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Preface Preface

This text is intended for a one semester calculus course for business students with the equivalent of a college algebra prerequisite. Rather than being a three-semester engineering calculus course that has been watered down to fit into one semester it is designed for the business students.

We assume that

  • The student has easy access to a spreadsheet and the internet.

  • This is probably the last math class the student will take.

  • The student is either majoring in business, or will use mathematics in a business setting.

This text tries to follow the recommendations of the CRAFTY reports.

The MAA curriculum guide (2004) notes that many of our current math courses were designed in the last century in response to the needs of physics and engineering. One might caricaturize a standard textbook for business calculus, often called brief calculus as a watered down version of a three-semester course in calculus that was designed for physics or math majors. Since it is trying to cover more topics in less time, the main emphasis is skill in symbolic manipulation. The standard text for a one semester survey of calculus is also used for both business and the life sciences. To allow for broad marketing the text is technology agnostic, follows the arrangement of a course for majors, and uses the notational conventions of mathematics.

In contrast, following the Curriculum Reform Project recommendations, a course for business calculus should:

  • Use spreadsheets as the primary computational engine.

  • Have greater emphasis on constructing mathematical models from data.

  • Increase the emphasis on numerical methods rather than symbolic manipulation.

  • Whenever possible use the terminology and notational conventions of the business world.

  • Consistently use examples that the students will recognize as relevant to the courses in their major.

Following the CRAFTY guidelines lead to a number of subtle but pervasive shifts in a calculus text.

  • Teaching the technology in a way that makes it portable: Experience showed, as expected, that the students would have to be taught to use Excel. Since the intent was to have the students see the material as usable outside of class, the text does not use any macros or instructor provided tools. Students are also expected to use “Good Excel Style” and make worksheets readable with sufficient documentation.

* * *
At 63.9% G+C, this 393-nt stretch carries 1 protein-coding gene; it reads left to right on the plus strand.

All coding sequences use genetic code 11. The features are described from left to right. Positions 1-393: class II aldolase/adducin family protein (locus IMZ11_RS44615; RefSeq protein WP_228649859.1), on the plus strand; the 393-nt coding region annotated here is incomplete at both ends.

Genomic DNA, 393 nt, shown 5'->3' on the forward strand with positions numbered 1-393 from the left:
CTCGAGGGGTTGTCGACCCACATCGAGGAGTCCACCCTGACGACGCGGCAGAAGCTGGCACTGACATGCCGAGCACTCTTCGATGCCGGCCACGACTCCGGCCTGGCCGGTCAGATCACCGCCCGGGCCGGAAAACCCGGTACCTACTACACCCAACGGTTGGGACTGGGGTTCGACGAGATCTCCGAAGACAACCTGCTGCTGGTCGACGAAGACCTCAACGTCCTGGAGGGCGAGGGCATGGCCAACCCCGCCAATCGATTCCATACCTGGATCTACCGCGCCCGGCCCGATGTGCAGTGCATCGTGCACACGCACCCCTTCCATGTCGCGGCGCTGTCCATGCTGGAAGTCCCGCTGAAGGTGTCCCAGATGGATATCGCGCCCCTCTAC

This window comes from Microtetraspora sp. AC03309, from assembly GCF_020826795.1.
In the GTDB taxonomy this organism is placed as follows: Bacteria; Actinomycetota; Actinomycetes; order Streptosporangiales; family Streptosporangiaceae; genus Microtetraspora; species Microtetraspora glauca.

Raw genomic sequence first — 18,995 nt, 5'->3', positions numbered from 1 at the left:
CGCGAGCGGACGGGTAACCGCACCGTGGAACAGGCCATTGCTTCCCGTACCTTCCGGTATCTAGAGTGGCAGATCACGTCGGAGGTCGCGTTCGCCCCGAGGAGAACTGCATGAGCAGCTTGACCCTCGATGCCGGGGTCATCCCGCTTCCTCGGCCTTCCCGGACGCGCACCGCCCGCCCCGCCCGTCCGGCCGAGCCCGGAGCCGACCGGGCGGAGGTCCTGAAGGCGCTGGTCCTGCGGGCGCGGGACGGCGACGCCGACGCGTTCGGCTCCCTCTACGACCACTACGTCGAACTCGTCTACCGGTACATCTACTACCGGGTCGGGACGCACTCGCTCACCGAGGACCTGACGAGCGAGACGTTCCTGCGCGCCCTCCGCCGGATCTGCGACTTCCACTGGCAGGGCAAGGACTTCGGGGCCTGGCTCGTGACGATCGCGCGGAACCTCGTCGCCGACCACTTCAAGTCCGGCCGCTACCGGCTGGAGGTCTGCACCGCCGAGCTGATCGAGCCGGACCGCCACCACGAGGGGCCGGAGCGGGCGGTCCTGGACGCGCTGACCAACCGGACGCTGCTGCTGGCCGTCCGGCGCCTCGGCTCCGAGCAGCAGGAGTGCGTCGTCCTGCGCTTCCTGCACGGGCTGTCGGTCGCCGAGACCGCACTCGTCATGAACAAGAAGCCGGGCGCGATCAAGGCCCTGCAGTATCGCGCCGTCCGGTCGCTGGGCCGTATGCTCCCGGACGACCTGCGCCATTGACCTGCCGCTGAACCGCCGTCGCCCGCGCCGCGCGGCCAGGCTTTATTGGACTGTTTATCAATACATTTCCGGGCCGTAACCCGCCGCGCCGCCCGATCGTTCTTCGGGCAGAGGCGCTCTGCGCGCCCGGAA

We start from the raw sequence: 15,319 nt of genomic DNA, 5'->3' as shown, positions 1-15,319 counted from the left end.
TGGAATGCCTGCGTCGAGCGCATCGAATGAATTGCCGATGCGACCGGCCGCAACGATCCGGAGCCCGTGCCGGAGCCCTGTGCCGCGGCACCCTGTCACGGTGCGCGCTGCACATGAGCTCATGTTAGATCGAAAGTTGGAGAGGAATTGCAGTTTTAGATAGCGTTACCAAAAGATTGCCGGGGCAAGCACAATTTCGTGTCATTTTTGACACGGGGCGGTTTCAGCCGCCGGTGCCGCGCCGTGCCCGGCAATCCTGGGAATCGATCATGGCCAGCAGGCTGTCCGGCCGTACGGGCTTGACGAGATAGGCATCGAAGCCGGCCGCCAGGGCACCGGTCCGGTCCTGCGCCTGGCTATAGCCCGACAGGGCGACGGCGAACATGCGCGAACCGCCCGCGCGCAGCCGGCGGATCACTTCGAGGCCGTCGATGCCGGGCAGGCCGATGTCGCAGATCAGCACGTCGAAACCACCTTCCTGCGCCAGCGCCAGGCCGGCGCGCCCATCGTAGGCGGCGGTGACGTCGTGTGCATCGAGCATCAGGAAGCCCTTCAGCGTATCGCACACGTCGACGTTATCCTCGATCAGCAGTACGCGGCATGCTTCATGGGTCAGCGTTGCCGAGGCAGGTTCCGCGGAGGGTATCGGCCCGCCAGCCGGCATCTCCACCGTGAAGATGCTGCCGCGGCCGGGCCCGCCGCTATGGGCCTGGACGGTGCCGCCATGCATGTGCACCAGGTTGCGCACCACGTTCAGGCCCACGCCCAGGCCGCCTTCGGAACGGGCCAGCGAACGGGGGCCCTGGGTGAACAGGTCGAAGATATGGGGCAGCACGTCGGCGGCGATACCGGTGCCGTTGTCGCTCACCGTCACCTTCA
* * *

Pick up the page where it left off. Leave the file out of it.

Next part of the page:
• Use of business terminology and conventions: Economics examples traditionally use p and q axes with q as the independent variable. In business disciplines a marginal function is not a derivative, as it is often described in calculus texts, but a difference quotient with denominator 1.

  • Use of business examples: The standard textbook example for related rates is that of a person on a ladder that is sliding down a wall. One student commented that he learned to never stand on an unsecured ladder. In contrast our text uses the Cobb-Douglas equation and rate of change of revenue with respect to cost to illustrate related rates, given that both are functions of quantity. Other examples in the text include the standard supply and demand problems, marginal cost, revenue and profit problems, and present and future value of an investment.

  • Change of order of topics: Checking with business faculty we have found that partial derivatives are considered more important than integrals. We reorder the sequence of topics to do multivariable functions and partial derivatives before integration.

  • Numerical techniques: With a spreadsheet, approximations of the derivative using the symmetric difference and Riemann sums for integration are reasonable tasks that work effectively for a wide variety of functions. The numerical examples shift from simply being theoretical underpinnings to being a practical approach. With the use of numerical techniques presented first, the main examples are introduced before the student has learned symbolic techniques.

  • Use of CAS: Finding the current value of a revenue stream is an application of integration at the end of the course. The students know enough to set up the problem, but only have the integration techniques for solving symbolically if the stream is constant or exponential. Using simple CAS allows the focus to remain on a conceptual understanding of the problem.

  • An increased emphasis on real data and modeling: With a spreadsheet is becomes reasonable to have students collect data from the web and to find a variety of best fitting curves. In the review of pre-calculus topics students are asked to decide which model should be expected to go with the data in a situation and then to find real data and produce an appropriate best fitting curve.

  • Focus on communication and application: As mentioned above, the conventions of school mathematics use a terse style with one letter names like x, y, f, and g used as variable and function names to aid in symbol manipulation. If the goal is to produce work that someone else can read and understand 6 months later more descriptive variable and function names are used, and having sufficient documentation is considered part of answering the question.

The initial reaction from students and teachers to the text have been positive. In particular, many report leaving the course with an understanding of how the course connects to the rest of their business curriculum

This book remains a work in progress. Feel free to send comments, corrections, or rebuttals.

Mike May, S.J.
mike dot may at slu dot edu
St Louis, MO 2021